While attempts to resolve this distinction by asserting that in number-one-ranked New York City, “financial stresses have brought a shift in priorities for singles,” who are “taking advantage of generous severances and enjoying the spoils of the city … metro region stretches deep into Maryland and Virginia and counts 5 and a half million residents, the dating scene plays out in a relatively small sandbox.
with dates they’ve met online.” In reality, these big cities are sheltering more broke singles with stoked anxieties and broken creative dreams. District residents lack the car access of Angelenos and the extensive subway system of New Yorkers.
(How much subway time are you willing to invest in one date, when every platform appears teeming with other options?
) Meeting a potential love interest halfway for a nightcap means being stranded in a no-man’s-land that can prove both inconvenient and awkward. “That means nobody's picking anyone up, nobody's dropping anyone off—you meet there.
present volume of daters as a positive, but the research of Sheena Iyengar suggests otherwise.
Back in the ‘90s, Iyengar noticed something odd about her local luxury grocery store.
Though the shop was “renowned for its huge selection of produce, packaged foods, and wine,” Iyengar “often walked out empty-handed, unable to settle on just one bottle of mustard or olive oil when she had hundreds of options.” The experience fueled Iyengar’s research into the psychology of choice. means only that the single person’s wasteland is that much more vast: New York City’s 305-square-mile expanse offers over 8 million people to pick over.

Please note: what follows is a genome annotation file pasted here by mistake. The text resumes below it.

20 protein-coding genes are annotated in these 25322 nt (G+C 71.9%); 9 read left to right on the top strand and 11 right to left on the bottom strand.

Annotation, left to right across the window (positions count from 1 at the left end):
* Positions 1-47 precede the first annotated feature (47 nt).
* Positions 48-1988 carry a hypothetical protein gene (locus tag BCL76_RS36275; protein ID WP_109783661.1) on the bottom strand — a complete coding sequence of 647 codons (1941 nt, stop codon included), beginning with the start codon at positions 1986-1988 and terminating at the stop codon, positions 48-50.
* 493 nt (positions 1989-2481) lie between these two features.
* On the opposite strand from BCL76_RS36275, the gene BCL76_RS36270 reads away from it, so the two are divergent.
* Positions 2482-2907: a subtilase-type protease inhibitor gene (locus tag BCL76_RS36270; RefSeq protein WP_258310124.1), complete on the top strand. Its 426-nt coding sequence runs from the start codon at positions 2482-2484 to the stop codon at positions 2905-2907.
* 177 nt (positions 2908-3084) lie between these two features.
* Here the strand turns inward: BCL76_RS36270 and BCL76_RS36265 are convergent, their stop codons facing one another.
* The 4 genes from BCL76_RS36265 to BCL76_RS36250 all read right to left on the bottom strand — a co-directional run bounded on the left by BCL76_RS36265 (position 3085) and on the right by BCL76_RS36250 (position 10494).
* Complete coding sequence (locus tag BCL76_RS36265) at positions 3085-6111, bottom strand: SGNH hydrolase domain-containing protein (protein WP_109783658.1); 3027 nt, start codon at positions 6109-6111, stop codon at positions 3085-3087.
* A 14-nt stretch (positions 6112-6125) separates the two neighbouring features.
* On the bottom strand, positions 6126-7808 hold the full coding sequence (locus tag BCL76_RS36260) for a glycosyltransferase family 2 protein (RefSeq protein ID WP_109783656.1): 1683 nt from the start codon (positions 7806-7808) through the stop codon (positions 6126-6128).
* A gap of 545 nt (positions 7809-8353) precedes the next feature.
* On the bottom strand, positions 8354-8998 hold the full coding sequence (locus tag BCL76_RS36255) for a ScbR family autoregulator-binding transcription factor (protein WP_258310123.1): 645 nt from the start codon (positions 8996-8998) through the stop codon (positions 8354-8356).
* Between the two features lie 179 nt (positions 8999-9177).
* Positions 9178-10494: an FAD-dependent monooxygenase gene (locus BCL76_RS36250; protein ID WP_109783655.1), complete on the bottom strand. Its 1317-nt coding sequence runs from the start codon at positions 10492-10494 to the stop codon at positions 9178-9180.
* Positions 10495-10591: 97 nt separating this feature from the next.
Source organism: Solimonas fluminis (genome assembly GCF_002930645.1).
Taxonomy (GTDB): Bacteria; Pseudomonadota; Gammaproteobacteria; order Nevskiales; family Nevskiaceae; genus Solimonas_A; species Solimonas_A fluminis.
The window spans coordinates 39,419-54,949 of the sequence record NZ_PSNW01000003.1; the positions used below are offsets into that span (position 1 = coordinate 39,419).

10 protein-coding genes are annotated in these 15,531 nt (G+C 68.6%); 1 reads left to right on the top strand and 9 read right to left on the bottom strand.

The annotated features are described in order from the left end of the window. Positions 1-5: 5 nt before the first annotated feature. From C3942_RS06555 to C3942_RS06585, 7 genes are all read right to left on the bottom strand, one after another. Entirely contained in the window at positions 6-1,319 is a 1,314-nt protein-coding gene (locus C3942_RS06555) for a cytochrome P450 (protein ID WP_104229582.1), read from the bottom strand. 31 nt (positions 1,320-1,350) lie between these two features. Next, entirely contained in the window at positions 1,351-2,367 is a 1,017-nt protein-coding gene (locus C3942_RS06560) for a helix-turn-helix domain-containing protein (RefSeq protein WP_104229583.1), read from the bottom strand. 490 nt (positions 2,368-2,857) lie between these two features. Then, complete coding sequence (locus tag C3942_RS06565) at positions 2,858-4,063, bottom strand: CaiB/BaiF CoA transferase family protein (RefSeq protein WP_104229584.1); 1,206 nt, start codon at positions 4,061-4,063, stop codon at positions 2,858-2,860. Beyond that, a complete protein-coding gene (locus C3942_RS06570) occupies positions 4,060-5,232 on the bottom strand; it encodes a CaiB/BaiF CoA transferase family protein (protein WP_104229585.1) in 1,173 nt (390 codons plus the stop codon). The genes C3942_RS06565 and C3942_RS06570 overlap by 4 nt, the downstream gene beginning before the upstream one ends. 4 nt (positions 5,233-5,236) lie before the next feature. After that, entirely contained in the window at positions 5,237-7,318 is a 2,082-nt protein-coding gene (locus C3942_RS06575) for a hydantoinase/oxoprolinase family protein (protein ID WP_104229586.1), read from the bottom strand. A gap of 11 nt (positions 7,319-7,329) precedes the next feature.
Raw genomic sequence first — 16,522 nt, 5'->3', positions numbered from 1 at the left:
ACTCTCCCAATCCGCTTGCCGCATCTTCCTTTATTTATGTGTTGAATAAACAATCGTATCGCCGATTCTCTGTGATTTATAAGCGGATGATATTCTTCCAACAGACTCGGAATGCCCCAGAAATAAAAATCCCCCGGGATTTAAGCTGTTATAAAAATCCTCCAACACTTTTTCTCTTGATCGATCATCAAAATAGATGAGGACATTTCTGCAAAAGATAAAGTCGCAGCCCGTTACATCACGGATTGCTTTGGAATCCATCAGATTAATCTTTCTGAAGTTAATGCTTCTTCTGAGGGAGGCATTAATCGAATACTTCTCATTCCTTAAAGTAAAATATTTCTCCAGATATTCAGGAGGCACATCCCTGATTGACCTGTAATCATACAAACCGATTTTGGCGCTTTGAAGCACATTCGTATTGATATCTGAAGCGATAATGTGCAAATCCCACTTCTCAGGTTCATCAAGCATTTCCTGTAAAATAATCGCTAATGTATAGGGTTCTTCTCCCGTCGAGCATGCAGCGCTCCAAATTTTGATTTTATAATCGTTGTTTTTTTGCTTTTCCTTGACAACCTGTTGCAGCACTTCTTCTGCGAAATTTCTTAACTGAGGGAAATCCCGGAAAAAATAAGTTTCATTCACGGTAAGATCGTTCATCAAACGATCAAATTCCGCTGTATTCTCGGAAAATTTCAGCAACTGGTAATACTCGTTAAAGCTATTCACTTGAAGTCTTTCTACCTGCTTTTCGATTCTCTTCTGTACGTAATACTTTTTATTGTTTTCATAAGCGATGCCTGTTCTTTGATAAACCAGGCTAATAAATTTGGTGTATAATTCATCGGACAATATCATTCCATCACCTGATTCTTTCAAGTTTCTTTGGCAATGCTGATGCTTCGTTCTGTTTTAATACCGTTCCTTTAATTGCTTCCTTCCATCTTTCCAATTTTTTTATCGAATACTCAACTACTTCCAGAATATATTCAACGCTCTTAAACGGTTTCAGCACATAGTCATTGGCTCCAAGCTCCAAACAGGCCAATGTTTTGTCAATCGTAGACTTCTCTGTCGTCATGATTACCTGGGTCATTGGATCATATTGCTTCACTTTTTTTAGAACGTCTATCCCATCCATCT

’” Less awkward is saying goodbye forever—the city’s geography is “more conducive to breakups” when you likely never have to see one another again.They spend more free time hustling than they do staring into one anothers’ eyes. One night at a low-lit Mexican restaurant in Los Angeles, the man at the table next to me asked his bored date, “Have you seen my reel? C.—where federal jobs have been relatively insulated from the recession—a weighty business card pressed into a palm is enough to relay a dater’s social standing. The city’s 600,000 residents are packed in to 65 square miles within the District line. Every evening when happy hour hits, suburban prospects come to them—the city’s population balloons by a million extra workers during the day. But there in the middle of 500 miles of sprawl, it was all of a sudden strange to be sitting too close on a couch with the clock ticking down. Sometimes, it’s good to have some space for yourself.In New York or Los Angeles, the high proportion of singles can feel overwhelming. C., it’s intimate—these people bump into each other on the metro, caffeinate at the same cafes, and unwind at the same bars, week in and week out. Some online daters have responded by devoting profile space to announce their refusal to date at points too far east or west. After scrolling through thousands of profiles of age-appropriate dates with socially acceptable character traits, your pool of potential future mates can start to look like so many faces stalled in traffic behind the glass.And young people in New York and Los Angeles aren’t just competing for dates—they’re elbowing each other for a shrinking pool of jobs, too.